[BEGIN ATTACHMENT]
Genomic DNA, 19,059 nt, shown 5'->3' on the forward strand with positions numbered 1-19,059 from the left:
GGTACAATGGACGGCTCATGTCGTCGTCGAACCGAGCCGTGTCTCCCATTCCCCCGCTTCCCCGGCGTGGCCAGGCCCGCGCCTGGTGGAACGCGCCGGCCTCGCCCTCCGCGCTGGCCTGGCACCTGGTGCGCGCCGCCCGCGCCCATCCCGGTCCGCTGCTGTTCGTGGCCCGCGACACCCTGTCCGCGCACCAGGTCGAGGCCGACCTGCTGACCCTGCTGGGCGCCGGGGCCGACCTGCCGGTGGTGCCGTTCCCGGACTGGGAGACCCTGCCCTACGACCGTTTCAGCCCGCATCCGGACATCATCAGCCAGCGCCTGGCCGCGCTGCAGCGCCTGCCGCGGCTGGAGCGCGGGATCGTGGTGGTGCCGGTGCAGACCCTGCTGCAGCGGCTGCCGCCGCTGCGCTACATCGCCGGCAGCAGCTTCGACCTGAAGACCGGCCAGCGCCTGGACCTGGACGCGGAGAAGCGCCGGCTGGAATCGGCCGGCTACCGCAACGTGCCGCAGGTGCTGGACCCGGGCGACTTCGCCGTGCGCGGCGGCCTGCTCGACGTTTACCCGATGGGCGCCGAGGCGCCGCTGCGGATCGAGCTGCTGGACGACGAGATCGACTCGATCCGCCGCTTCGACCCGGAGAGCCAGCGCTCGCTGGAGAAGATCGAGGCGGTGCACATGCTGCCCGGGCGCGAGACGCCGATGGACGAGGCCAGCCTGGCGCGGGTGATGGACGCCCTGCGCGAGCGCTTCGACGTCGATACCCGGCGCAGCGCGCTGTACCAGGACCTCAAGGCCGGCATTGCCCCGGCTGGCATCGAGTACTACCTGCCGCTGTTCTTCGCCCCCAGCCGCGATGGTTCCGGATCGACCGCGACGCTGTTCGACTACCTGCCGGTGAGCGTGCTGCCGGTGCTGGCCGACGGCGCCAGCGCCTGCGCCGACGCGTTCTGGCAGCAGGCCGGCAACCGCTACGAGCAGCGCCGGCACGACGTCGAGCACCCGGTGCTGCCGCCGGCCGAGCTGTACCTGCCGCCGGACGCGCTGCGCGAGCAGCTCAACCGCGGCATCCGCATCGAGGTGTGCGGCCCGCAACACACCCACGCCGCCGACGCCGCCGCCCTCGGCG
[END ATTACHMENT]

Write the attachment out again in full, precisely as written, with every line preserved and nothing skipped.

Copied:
Genomic DNA, 19,059 nt, shown 5'->3' on the forward strand with positions numbered 1-19,059 from the left:
GGTACAATGGACGGCTCATGTCGTCGTCGAACCGAGCCGTGTCTCCCATTCCCCCGCTTCCCCGGCGTGGCCAGGCCCGCGCCTGGTGGAACGCGCCGGCCTCGCCCTCCGCGCTGGCCTGGCACCTGGTGCGCGCCGCCCGCGCCCATCCCGGTCCGCTGCTGTTCGTGGCCCGCGACACCCTGTCCGCGCACCAGGTCGAGGCCGACCTGCTGACCCTGCTGGGCGCCGGGGCCGACCTGCCGGTGGTGCCGTTCCCGGACTGGGAGACCCTGCCCTACGACCGTTTCAGCCCGCATCCGGACATCATCAGCCAGCGCCTGGCCGCGCTGCAGCGCCTGCCGCGGCTGGAGCGCGGGATCGTGGTGGTGCCGGTGCAGACCCTGCTGCAGCGGCTGCCGCCGCTGCGCTACATCGCCGGCAGCAGCTTCGACCTGAAGACCGGCCAGCGCCTGGACCTGGACGCGGAGAAGCGCCGGCTGGAATCGGCCGGCTACCGCAACGTGCCGCAGGTGCTGGACCCGGGCGACTTCGCCGTGCGCGGCGGCCTGCTCGACGTTTACCCGATGGGCGCCGAGGCGCCGCTGCGGATCGAGCTGCTGGACGACGAGATCGACTCGATCCGCCGCTTCGACCCGGAGAGCCAGCGCTCGCTGGAGAAGATCGAGGCGGTGCACATGCTGCCCGGGCGCGAGACGCCGATGGACGAGGCCAGCCTGGCGCGGGTGATGGACGCCCTGCGCGAGCGCTTCGACGTCGATACCCGGCGCAGCGCGCTGTACCAGGACCTCAAGGCCGGCATTGCCCCGGCTGGCATCGAGTACTACCTGCCGCTGTTCTTCGCCCCCAGCCGCGATGGTTCCGGATCGACCGCGACGCTGTTCGACTACCTGCCGGTGAGCGTGCTGCCGGTGCTGGCCGACGGCGCCAGCGCCTGCGCCGACGCGTTCTGGCAGCAGGCCGGCAACCGCTACGAGCAGCGCCGGCACGACGTCGAGCACCCGGTGCTGCCGCCGGCCGAGCTGTACCTGCCGCCGGACGCGCTGCGCGAGCAGCTCAACCGCGGCATCCGCATCGAGGTGTGCGGCCCGCAACACACCCACGCCGCCGACGCCGCCGCCCTCGGCG